Functional Neurological Disorders And Why Treatment Should Not Be Neglected

Today, one of the most serious socially significant problems in many countries of the world is cerebrovascular diseases, in particular strokes, the prevention, and treatment of which are recognized as priority tasks of the health care system. Neurodegenerative diseases (Alzheimer’s and Parkinson’s diseases, amyotrophic lateral sclerosis), multiple sclerosis, epilepsy, and neoplasms in the nervous system have significantly “rejuvenated” in recent years, and now middle-aged people often suffer from them. Other diseases caused by a malfunction of the nervous system are also a serious problem, as they lead to the suffering of patients and a significant decrease in their life quality and work capacity.


This also applies to functional Neurological Disorder – conditions caused primarily by a malfunction of the nervous system rather than a clearly defined pathophysiological disease (such as irritable bowel syndrome and fibromyalgia). These disorders are the second most common reason for neurologist consultations, often seen in an emergency, stroke, and rehabilitation departments. Disorders of the nervous system lead to significant disability and suffering, causing a burden for both patients and health services. Unfortunately, many clinicians often lack specific training in the diagnosis and management of individuals with functional neurological disorders, so these patients often do not receive effective treatment. In practice, this pathology should be diagnosed by specialists with experience in this field. Therefore, patients suspected of this diagnosis are recommended to be referred to secondary care specialists. However, if the primary care specialist has knowledge about such disorders, the diagnosis can be made at the stage of providing primary care, which will contribute to the success of further treatment.

What Is A Functional Neurological Disorder

According to various data, functional (psychogenic) neurotic disorders account for more than 16% of all referrals to neurologists. It is a disorder of the spontaneous functioning of the motor or sensory system with characteristic symptoms such as paralysis, tremors, dystonia, sensory disturbances (e.g., loss of vision), speech symptoms, and seizures. A distinctive feature of such patients is that these symptoms can be defined as those that do not correspond to a recognized pathophysiological disease.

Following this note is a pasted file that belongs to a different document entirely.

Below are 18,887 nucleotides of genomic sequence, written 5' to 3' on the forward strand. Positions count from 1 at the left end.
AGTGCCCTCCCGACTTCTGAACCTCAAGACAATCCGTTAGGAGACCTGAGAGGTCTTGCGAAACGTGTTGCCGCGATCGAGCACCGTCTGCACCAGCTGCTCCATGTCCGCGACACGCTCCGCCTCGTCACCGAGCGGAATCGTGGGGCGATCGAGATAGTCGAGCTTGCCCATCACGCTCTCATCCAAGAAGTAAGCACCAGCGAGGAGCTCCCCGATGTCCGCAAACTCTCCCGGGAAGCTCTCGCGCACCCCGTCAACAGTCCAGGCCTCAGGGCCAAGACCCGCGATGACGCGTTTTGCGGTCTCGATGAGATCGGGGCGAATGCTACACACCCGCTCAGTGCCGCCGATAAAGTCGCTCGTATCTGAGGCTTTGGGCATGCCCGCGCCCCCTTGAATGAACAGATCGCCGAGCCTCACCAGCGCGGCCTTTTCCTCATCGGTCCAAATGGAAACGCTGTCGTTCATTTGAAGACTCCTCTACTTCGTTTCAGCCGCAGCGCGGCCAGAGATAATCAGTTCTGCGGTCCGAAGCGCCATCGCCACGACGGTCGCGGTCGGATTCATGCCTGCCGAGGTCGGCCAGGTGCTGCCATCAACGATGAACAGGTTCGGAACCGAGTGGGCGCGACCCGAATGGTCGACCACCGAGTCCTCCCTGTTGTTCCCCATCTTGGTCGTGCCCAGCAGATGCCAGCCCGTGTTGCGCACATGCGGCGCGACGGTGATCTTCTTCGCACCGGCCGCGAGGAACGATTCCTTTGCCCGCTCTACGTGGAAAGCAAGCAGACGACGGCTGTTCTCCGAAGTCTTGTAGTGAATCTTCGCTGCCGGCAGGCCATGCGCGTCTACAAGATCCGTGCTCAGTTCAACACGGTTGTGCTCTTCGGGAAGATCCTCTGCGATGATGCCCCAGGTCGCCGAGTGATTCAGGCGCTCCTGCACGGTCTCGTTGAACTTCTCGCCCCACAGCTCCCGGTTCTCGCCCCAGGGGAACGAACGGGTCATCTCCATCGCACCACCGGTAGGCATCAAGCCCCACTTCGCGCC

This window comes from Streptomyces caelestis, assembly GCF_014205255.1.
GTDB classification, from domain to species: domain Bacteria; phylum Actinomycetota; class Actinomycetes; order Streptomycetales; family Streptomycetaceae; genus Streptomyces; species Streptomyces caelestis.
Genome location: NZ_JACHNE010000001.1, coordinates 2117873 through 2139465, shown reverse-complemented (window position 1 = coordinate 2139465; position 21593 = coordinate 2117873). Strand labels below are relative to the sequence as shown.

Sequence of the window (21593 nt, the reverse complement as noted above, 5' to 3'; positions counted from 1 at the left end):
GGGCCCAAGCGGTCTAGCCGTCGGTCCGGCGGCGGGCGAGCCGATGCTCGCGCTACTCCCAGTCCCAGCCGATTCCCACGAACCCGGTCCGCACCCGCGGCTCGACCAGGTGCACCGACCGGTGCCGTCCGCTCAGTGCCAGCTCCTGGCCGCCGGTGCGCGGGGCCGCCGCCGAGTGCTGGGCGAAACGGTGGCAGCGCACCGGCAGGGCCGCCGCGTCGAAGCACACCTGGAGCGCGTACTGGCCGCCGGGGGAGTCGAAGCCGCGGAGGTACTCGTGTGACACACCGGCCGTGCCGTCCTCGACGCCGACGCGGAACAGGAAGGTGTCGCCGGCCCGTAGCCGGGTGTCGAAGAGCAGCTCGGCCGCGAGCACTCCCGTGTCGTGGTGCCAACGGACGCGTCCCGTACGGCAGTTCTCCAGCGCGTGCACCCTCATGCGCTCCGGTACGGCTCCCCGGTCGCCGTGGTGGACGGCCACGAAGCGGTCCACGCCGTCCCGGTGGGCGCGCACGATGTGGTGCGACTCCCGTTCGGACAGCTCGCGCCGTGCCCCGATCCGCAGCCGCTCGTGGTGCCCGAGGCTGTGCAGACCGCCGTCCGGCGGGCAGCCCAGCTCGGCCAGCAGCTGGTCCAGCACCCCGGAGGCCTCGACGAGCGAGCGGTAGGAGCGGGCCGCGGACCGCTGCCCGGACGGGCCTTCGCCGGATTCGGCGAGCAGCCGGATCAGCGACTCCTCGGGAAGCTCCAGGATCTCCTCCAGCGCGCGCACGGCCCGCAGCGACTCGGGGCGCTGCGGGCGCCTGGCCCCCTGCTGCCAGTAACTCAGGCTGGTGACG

A functional neurological disorder is not a diagnosis of exclusion. Its definition, according to the Diagnostic and Statistical Manual of Mental Disorders, requires the presence of positive diagnostic features denoted by commonly used synonyms such as “dissociative neurological symptoms,” “psychogenic neurological symptoms,” and “conversion disorders,” not just exclusions other states.


One of the diagnostic requirements for a diagnosis of a functional neurological disorder was recent psychological stress, but this has been dropped because many patients have no identifiable stressors. These disorders often coexist with persistent physical symptoms, such as dizziness, pain, and fatigue. Patients may also have other functional disorders, such as irritable bowel syndrome, fibromyalgia, or chronic pelvic pain.

What Should Be The Treatment? 

Physiotherapy can help “retrain the brain” so that movements gradually become more automatic again and become normal. Psychotherapy can reduce the symptoms of a functional neurological disorder (understanding what has happened) and address anxiety or mood problems to prevent relapse. It is also worth considering the possibility of other examination methods since concomitant diseases can provoke functional neurological disorders or increase the patient’s vulnerability to them.

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